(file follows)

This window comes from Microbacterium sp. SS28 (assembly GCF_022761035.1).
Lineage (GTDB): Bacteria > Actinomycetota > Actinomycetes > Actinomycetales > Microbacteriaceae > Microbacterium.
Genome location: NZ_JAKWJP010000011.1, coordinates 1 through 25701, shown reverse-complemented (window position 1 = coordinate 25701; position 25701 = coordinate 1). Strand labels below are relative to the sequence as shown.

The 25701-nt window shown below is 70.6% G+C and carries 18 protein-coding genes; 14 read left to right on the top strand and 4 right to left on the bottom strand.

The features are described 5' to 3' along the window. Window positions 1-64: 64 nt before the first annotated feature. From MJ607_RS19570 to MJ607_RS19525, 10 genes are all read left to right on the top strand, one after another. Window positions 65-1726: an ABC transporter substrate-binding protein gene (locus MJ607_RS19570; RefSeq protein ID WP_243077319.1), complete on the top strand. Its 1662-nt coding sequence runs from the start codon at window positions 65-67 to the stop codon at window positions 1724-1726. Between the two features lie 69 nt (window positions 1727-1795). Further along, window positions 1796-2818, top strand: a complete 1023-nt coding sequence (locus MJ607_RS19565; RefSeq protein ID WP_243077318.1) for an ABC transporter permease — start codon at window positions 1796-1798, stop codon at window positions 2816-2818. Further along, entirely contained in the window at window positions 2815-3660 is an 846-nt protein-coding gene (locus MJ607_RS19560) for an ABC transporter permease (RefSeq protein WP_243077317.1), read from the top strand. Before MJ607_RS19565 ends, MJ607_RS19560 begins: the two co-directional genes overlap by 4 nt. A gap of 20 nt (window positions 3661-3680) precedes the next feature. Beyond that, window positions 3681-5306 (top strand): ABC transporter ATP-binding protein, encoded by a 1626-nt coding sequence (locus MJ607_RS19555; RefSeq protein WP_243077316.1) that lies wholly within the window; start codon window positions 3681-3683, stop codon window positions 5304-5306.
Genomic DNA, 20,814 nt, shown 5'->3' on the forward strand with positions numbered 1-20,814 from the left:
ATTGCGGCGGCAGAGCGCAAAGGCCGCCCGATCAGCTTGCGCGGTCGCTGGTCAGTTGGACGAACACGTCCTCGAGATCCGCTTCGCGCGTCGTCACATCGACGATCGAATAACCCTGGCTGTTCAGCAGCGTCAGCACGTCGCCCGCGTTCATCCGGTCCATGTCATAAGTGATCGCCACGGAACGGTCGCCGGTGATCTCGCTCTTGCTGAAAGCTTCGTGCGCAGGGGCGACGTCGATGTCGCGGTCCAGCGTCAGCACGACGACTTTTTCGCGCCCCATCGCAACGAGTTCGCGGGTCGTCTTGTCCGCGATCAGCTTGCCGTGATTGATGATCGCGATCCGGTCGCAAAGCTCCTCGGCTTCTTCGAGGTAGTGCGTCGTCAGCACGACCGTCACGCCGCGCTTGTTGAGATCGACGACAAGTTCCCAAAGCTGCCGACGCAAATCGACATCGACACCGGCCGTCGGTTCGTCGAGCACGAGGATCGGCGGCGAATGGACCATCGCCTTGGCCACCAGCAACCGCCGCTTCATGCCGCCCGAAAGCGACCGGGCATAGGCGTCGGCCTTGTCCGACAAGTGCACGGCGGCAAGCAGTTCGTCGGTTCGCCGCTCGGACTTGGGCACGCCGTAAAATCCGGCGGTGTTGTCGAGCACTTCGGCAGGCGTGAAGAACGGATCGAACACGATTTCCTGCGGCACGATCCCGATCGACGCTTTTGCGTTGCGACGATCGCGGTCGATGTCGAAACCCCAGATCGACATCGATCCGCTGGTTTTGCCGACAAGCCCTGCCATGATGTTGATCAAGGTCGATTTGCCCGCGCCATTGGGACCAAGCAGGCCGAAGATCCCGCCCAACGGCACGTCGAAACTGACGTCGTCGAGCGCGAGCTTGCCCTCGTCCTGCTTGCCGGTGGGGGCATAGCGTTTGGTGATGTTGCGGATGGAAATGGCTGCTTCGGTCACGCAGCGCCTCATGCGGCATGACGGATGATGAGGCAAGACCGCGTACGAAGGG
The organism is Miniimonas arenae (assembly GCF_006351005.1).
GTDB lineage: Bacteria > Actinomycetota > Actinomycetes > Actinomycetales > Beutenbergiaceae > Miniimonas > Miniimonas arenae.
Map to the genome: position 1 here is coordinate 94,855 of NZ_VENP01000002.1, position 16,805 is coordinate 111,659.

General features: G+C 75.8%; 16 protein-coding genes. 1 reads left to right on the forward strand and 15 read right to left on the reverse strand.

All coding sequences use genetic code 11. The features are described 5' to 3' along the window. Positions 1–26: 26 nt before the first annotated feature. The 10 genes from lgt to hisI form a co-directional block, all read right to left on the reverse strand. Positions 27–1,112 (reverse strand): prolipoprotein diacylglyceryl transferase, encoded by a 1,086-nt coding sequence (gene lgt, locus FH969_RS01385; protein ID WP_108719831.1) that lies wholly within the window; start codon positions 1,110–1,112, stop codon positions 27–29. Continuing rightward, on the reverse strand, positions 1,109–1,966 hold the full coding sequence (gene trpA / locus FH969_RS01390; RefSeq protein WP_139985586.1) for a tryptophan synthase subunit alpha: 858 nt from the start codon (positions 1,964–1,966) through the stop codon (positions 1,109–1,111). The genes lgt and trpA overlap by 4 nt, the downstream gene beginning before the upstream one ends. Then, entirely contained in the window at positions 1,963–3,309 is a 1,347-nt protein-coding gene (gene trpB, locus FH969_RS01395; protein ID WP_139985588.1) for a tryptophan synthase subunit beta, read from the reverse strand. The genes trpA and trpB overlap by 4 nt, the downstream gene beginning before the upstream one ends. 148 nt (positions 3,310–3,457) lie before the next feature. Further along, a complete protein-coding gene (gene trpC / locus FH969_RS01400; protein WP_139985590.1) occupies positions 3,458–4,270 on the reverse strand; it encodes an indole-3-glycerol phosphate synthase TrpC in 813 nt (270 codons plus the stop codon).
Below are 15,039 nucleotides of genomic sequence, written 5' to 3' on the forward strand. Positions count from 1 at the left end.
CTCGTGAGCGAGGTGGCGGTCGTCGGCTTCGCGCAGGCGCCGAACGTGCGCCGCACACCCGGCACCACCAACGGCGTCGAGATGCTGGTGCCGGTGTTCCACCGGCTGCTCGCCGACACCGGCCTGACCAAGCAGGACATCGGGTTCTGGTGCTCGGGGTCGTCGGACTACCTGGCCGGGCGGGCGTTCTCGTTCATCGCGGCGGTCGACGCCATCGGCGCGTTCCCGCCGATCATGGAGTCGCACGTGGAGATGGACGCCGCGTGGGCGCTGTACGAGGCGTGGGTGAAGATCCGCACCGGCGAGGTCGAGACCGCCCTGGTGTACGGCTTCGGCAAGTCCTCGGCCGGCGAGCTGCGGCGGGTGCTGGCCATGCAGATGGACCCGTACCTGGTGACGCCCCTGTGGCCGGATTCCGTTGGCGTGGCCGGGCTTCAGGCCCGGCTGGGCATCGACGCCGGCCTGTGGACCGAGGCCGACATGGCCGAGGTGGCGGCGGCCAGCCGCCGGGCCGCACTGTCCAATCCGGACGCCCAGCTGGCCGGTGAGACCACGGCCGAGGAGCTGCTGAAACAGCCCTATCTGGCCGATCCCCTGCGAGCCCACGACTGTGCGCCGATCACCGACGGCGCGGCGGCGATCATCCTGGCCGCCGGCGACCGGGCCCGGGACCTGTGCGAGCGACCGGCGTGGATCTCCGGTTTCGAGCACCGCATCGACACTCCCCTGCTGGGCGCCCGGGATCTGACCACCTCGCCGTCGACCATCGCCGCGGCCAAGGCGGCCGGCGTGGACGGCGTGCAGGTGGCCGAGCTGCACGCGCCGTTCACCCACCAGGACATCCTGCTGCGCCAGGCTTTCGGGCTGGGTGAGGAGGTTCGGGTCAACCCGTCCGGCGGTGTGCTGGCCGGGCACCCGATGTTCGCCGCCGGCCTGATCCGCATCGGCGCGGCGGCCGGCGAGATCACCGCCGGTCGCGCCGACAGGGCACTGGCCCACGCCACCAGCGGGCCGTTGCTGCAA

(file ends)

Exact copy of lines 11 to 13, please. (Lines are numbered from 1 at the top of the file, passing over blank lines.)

General features: G+C 75.8%; 16 protein-coding genes. 1 reads left to right on the forward strand and 15 read right to left on the reverse strand.

All coding sequences use genetic code 11. The features are described 5' to 3' along the window. Positions 1–26: 26 nt before the first annotated feature. The 10 genes from lgt to hisI form a co-directional block, all read right to left on the reverse strand. Positions 27–1,112 (reverse strand): prolipoprotein diacylglyceryl transferase, encoded by a 1,086-nt coding sequence (gene lgt, locus FH969_RS01385; protein ID WP_108719831.1) that lies wholly within the window; start codon positions 1,110–1,112, stop codon positions 27–29. Continuing rightward, on the reverse strand, positions 1,109–1,966 hold the full coding sequence (gene trpA / locus FH969_RS01390; RefSeq protein WP_139985586.1) for a tryptophan synthase subunit alpha: 858 nt from the start codon (positions 1,964–1,966) through the stop codon (positions 1,109–1,111). The genes lgt and trpA overlap by 4 nt, the downstream gene beginning before the upstream one ends. Then, entirely contained in the window at positions 1,963–3,309 is a 1,347-nt protein-coding gene (gene trpB, locus FH969_RS01395; protein ID WP_139985588.1) for a tryptophan synthase subunit beta, read from the reverse strand. The genes trpA and trpB overlap by 4 nt, the downstream gene beginning before the upstream one ends. 148 nt (positions 3,310–3,457) lie before the next feature. Further along, a complete protein-coding gene (gene trpC / locus FH969_RS01400; protein WP_139985590.1) occupies positions 3,458–4,270 on the reverse strand; it encodes an indole-3-glycerol phosphate synthase TrpC in 813 nt (270 codons plus the stop codon).
Below are 15,039 nucleotides of genomic sequence, written 5' to 3' on the forward strand. Positions count from 1 at the left end.